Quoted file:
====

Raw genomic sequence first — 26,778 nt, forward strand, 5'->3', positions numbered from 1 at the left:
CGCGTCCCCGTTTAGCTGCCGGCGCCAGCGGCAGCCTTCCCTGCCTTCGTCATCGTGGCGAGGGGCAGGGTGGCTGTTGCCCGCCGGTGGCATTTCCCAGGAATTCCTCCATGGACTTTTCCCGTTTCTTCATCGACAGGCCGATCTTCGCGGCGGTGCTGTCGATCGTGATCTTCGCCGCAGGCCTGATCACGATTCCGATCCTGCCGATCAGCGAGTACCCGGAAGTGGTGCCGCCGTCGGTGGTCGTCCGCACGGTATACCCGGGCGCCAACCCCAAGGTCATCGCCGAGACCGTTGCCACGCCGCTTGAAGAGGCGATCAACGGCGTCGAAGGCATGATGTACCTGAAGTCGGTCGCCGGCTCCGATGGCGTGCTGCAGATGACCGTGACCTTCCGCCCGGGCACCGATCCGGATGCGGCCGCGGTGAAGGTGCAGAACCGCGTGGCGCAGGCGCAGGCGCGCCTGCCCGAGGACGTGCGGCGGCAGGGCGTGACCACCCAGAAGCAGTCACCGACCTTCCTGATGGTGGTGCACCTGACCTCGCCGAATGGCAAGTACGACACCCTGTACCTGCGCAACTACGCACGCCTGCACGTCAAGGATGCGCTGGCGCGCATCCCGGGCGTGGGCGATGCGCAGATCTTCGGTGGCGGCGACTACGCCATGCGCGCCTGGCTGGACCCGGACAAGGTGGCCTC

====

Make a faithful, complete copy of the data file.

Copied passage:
Raw genomic sequence first — 26,778 nt, forward strand, 5'->3', positions numbered from 1 at the left:
CGCGTCCCCGTTTAGCTGCCGGCGCCAGCGGCAGCCTTCCCTGCCTTCGTCATCGTGGCGAGGGGCAGGGTGGCTGTTGCCCGCCGGTGGCATTTCCCAGGAATTCCTCCATGGACTTTTCCCGTTTCTTCATCGACAGGCCGATCTTCGCGGCGGTGCTGTCGATCGTGATCTTCGCCGCAGGCCTGATCACGATTCCGATCCTGCCGATCAGCGAGTACCCGGAAGTGGTGCCGCCGTCGGTGGTCGTCCGCACGGTATACCCGGGCGCCAACCCCAAGGTCATCGCCGAGACCGTTGCCACGCCGCTTGAAGAGGCGATCAACGGCGTCGAAGGCATGATGTACCTGAAGTCGGTCGCCGGCTCCGATGGCGTGCTGCAGATGACCGTGACCTTCCGCCCGGGCACCGATCCGGATGCGGCCGCGGTGAAGGTGCAGAACCGCGTGGCGCAGGCGCAGGCGCGCCTGCCCGAGGACGTGCGGCGGCAGGGCGTGACCACCCAGAAGCAGTCACCGACCTTCCTGATGGTGGTGCACCTGACCTCGCCGAATGGCAAGTACGACACCCTGTACCTGCGCAACTACGCACGCCTGCACGTCAAGGATGCGCTGGCGCGCATCCCGGGCGTGGGCGATGCGCAGATCTTCGGTGGCGGCGACTACGCCATGCGCGCCTGGCTGGACCCGGACAAGGTGGCCTC